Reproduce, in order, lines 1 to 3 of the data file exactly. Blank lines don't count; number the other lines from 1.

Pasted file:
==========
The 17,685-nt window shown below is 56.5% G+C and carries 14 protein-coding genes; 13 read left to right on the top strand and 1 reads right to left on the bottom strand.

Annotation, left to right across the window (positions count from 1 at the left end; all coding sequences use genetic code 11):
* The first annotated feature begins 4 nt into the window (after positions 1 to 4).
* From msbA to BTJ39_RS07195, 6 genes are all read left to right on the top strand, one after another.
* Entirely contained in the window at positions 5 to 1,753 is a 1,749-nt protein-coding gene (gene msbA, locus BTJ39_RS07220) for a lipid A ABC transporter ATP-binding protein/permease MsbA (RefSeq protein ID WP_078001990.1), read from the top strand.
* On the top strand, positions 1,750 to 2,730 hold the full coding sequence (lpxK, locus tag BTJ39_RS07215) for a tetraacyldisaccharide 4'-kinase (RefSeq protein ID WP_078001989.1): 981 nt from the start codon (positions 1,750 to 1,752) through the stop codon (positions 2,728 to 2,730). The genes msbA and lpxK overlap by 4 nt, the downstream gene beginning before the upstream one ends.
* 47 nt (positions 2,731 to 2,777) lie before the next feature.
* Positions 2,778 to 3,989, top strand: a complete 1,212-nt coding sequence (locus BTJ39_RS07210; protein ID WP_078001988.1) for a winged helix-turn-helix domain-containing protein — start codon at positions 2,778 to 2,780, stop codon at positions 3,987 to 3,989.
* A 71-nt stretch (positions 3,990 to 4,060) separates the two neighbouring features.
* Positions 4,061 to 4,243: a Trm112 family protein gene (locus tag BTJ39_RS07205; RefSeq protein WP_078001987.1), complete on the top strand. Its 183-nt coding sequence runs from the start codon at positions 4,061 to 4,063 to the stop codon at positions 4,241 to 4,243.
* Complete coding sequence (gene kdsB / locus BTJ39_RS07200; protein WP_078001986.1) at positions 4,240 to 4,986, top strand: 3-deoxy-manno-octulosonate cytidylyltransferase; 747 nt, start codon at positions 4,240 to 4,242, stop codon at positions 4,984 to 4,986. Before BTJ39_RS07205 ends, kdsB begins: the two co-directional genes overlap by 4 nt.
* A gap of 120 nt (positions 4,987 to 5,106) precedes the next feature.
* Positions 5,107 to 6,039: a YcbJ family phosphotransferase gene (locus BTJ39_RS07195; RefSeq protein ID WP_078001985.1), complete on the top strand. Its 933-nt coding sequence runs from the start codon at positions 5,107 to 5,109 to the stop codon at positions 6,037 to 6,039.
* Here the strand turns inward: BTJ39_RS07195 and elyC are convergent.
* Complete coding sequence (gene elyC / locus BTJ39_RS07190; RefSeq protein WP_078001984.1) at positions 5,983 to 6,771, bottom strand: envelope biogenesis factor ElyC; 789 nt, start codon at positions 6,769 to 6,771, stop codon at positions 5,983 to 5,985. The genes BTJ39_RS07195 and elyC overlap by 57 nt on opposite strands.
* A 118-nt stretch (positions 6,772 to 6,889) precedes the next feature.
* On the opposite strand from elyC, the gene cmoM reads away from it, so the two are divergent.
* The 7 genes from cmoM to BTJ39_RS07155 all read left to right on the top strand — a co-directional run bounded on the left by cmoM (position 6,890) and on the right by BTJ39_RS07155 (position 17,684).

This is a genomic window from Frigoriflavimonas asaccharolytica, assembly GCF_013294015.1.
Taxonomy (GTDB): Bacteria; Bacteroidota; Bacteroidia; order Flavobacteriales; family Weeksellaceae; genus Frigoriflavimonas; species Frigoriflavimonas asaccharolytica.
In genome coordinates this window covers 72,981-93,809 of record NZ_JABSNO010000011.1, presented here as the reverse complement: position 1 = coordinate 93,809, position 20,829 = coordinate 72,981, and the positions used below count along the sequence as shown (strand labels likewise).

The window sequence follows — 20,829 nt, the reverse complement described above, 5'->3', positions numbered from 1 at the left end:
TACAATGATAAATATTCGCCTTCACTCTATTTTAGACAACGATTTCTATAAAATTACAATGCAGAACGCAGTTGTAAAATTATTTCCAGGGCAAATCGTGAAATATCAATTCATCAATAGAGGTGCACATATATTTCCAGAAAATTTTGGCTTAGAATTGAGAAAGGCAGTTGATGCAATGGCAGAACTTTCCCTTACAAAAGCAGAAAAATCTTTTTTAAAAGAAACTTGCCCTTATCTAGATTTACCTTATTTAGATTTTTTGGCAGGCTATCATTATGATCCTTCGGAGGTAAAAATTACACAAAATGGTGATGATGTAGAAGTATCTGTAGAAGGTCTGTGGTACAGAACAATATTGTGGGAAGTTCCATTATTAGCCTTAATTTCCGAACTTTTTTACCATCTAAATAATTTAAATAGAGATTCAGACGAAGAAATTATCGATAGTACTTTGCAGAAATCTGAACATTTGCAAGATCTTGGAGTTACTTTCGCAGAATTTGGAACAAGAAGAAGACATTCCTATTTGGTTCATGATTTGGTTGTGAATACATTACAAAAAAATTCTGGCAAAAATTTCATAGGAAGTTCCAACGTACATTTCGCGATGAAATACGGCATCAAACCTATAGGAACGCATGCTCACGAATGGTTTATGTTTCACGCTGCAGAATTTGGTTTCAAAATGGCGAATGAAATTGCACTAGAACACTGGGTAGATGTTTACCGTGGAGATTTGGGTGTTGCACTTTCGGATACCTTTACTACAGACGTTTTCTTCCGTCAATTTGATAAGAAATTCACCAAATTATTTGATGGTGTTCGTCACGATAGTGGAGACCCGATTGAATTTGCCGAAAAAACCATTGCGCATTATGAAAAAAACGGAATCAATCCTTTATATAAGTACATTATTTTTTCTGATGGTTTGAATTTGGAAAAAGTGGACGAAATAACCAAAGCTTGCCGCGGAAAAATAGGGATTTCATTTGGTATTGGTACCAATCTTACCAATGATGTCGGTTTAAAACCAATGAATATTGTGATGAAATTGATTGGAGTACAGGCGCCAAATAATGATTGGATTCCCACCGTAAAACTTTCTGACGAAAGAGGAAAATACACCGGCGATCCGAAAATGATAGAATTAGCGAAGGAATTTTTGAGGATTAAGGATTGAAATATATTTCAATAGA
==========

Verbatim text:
The 17,685-nt window shown below is 56.5% G+C and carries 14 protein-coding genes; 13 read left to right on the top strand and 1 reads right to left on the bottom strand.

Annotation, left to right across the window (positions count from 1 at the left end; all coding sequences use genetic code 11):
* The first annotated feature begins 4 nt into the window (after positions 1 to 4).